April is National Poetry Month. It was first introduced in 1996 by the Academy of American Poets to increase awareness and appreciation of poetry.
What is poetry? I’ll start with what I believe it to be. Poetry is an expression of feelings and ideas being born through language. Something that is created from nothing to gain a body in form, rhyme and meaning. How we shape this body is limited only to what you are limited too. Poetry can reach out and bring you into it’s bosom, but poetry begins and ends with you.
If I read a book and it makes my body so cold no fire ever can warm me, I know that is poetry
Poetry is what makes me laugh or cry or yawn, what makes my toenails twinkle, what makes me want to do this or that or nothing.
Poetry is not a turning loose of emotion, but an escape from emotion; it is not the expression of personality, but an escape from personality. But, of course, only those who have personality and emotions know what it means to want to escape from these things.
I write poetry, but I would not call myself a poet. What I do is only spew out words that have been built up inside and are released in a fairly coherent form. To be considered a poet, I need to first give homage to those great poets before me. Emily Dickinson was a copious private poet, whose large collection of poems weren’t discovered until after her death. Dylan Thomas was a poet and writer, with a deep and striking voice that is known almost as much as his work. T.S. Eliot was arguably the most important English language poet of the 20th century. There are so many others and I am a little spec of dust under the shoes of these giants, but at least I know it and don’t profess myself to be something I’m not.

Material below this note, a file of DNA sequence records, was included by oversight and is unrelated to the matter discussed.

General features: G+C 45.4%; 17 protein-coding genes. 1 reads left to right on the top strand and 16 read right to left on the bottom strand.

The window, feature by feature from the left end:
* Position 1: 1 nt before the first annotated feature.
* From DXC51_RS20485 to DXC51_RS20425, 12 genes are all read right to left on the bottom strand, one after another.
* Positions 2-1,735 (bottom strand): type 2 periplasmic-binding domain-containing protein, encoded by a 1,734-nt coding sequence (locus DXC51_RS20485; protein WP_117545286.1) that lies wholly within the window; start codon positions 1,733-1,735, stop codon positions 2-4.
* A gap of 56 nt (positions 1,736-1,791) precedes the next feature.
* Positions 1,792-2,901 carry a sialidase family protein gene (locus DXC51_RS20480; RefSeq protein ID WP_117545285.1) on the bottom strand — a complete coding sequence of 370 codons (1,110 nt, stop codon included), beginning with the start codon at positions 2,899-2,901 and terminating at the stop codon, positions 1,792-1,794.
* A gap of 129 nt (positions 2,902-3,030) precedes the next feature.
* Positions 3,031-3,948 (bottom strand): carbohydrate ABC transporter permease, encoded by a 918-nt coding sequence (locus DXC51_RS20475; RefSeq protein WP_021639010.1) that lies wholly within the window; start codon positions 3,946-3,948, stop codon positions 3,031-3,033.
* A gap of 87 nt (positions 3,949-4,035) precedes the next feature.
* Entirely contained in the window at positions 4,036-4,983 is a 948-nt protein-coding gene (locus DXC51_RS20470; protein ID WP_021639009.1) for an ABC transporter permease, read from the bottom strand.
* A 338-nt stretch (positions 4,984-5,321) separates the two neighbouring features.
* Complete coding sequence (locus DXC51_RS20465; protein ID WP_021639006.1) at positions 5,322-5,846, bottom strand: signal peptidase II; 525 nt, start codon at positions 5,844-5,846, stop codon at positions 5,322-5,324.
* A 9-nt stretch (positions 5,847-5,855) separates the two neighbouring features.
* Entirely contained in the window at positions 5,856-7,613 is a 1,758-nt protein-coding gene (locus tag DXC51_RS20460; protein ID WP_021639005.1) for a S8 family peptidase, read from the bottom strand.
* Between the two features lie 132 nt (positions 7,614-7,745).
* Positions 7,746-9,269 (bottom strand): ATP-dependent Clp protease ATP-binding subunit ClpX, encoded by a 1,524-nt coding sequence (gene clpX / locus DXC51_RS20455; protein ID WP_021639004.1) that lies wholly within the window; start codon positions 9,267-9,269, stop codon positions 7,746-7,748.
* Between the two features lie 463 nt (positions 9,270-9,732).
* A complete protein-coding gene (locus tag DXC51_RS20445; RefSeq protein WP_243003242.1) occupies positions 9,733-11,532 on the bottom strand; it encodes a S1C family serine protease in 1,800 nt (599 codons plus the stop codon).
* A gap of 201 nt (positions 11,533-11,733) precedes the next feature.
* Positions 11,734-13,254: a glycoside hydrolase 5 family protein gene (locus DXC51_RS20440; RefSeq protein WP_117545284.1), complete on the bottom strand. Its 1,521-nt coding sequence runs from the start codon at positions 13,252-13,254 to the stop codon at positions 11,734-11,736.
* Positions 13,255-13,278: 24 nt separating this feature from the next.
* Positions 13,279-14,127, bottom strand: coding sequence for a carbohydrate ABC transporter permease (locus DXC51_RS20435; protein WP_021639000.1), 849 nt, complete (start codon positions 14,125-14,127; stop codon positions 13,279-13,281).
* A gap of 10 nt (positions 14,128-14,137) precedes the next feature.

This site says there are 51 types of poetry! I am familiar with a handful of them, but some of them don’t even seem like real words much less a form of poetry. Shouldn’t a poet know these forms, or at least be familiar with most of them before calling themselves a poet? I guess you could be a master haikuist (not a real word, but maybe it should be) and never embrace another type of poetry. Maybe it is excessive to have that many forms anyway, more isn’t necessarily better.
How about what makes a poem good or bad? Now this is definitely up for debate. For me, I guess this would be similar to what I said about art in a previous post, that it needs to move me emotional and/or intellectually. I also need to have some understanding of what the poet is writing about, even if I put my own interpretation on it.
Well, I think this is about enough of my ramblings on poetry. Would love to hear your thoughts and opinions or even share a poem you like or wrote.
I will end the post with a poem by Pablo Neruda
If You Forget Me
I want you to know
You know how this is:
if I look
at the crystal moon, at the red branch
of the slow autumn at my window,
if I touch
near the fire
the impalpable ash
or the wrinkled body of the log,
everything carries me to you,
as if everything that exists,
aromas, light, metals,
were little boats
toward those isles of yours that wait for me.
if little by little you stop loving me
I shall stop loving you little by little.
you forget me
do not look for me,
for I shall already have forgotten you.
If you think it long and mad,
the wind of banners
that passes through my life,
and you decide
to leave me at the shore
of the heart where I have roots,
that on that day,
at that hour,
I shall lift my arms
and my roots will set off
to seek another land.
if each day,
you feel that you are destined for me
with implacable sweetness,
if each day a flower
climbs up to your lips to seek me,
ah my love, ah my own,
in me all that fire is repeated,
in me nothing is extinguished or forgotten,
my love feeds on your love, beloved,
and as long as you live it will be in your arms
without leaving mine.